As part of the deal, Saratoga Springs granted to the church the right to develop the equivalent of 20,000 residential units on land that has not even been zoned yet.

"What is the city going to get out of this?" Godfrey asked rhetorically. "I think we need to acknowledge candidly that we are committing to some significant density on this property even though it is not zoned. I think we need to enter into this contract with eyes wide open."

To make the issue more complex, city staff said that because the land has not been zoned, those "equivalent" residential units could actually be industrial, retail or high-density housing.

Until recently, the city has specifically turned down offers to purchase this water, saying that they wanted to work on their own system of culinary wells instead. But that all changed when the church approached the city about six months ago.

"They have several thousand acres they will develop in the future, and they wanted to take advantage of the discounted Central Utah Water product," said a staffer.

The problem is that the water district, by law, can only contract to sell the water to public agencies. So Saratoga Springs must purchase the water for the church, though the city said the transaction is not a "pass-through deal." Elected officials thanked the church for stepping up to the plate with $62 million, saying the city could never have afforded that, and this allows the landowner to lock in enough water for future development of its land. The water is necessary because anyone who wants to build a home in the city must give the city enough water to service that home in perpetuity.

The contract with the district has what staff called "a severe default clause," should the city fail to make the payments. The city attempted to "soften" the clause, but the district did not budge.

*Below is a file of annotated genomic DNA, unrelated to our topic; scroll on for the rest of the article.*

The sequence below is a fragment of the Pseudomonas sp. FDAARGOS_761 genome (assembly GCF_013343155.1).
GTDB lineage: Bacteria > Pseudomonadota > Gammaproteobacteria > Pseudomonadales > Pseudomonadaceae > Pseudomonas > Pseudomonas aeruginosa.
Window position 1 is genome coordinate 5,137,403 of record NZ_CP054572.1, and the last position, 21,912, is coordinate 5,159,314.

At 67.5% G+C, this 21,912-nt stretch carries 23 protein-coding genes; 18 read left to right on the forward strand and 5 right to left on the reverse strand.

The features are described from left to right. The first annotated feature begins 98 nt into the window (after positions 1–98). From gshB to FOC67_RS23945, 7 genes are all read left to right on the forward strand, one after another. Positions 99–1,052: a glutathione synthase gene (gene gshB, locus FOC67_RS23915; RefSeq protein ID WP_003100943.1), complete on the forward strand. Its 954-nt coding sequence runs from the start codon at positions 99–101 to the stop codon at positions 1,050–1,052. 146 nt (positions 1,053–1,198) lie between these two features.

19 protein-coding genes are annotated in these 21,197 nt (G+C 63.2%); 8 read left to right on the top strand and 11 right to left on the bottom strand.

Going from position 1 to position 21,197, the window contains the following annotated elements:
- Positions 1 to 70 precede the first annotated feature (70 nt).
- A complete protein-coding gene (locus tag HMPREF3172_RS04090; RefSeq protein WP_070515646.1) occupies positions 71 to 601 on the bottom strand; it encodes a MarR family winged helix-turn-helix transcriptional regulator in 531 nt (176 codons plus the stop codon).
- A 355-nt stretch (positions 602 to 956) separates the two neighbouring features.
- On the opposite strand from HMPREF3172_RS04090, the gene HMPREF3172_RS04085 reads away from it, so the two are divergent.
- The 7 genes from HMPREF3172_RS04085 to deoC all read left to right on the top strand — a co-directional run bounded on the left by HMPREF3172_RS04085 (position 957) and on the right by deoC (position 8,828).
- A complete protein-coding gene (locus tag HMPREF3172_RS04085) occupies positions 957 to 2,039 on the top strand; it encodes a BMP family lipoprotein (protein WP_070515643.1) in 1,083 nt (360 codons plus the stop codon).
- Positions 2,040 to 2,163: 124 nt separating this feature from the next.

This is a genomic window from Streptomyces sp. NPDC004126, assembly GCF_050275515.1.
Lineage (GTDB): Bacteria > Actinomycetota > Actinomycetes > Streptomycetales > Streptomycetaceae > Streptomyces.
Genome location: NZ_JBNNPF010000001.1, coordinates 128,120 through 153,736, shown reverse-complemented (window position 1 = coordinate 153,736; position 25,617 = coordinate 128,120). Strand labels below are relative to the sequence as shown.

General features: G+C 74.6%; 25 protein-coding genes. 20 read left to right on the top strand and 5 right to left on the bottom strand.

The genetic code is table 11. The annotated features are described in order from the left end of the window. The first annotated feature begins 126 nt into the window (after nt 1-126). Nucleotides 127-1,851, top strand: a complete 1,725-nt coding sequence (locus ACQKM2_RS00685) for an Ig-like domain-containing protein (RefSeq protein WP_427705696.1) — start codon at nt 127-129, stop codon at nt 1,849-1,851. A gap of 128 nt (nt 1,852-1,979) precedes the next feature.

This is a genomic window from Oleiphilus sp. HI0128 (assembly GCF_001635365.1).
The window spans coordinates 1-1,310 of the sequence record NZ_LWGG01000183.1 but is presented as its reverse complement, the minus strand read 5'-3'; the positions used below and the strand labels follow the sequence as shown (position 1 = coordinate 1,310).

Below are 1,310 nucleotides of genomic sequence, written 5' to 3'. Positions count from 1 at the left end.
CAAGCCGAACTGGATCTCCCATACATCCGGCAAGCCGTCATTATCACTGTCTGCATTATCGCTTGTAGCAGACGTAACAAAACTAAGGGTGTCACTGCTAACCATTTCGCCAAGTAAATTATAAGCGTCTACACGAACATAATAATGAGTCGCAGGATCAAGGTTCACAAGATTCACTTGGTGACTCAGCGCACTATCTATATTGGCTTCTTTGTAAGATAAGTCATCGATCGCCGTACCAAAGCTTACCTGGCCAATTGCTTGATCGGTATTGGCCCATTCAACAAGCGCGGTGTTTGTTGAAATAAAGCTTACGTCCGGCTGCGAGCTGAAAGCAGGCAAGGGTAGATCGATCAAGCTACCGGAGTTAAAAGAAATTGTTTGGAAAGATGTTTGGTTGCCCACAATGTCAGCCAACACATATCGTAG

Friday's emergency meeting was necessary because the district set Friday as the deadline by which the city had to decide how much water to buy, or face a higher price, Leetham said.

City staff euphemistically said the deal is likely to eventually raise residential water rates.

"Over time, as these lands begin to develop, the annual fee is going to become part of the city's annual operations expense for the water system," Leetham said. "This will in all likelihood have an impact on the entire city, because this water will blend with city water, or could blend. We would have to adjust water rates because we don't have those charges today."

Elected officials said Friday's deal would help secure the city's future.

"I like the arrangement because as our city grows, one of the concerns is where will we get all this water?" said Councilman Bud Podeska.

"I just really appreciate the church coming in and taking the load of this and doing this," said Councilman Brent Call. "I don't think it is something the city could do now, or even make those kinds of commitments 10 years down the road. We appreciate the concessions you've given us. It's great. I think it is going to be a good working plan for all of us."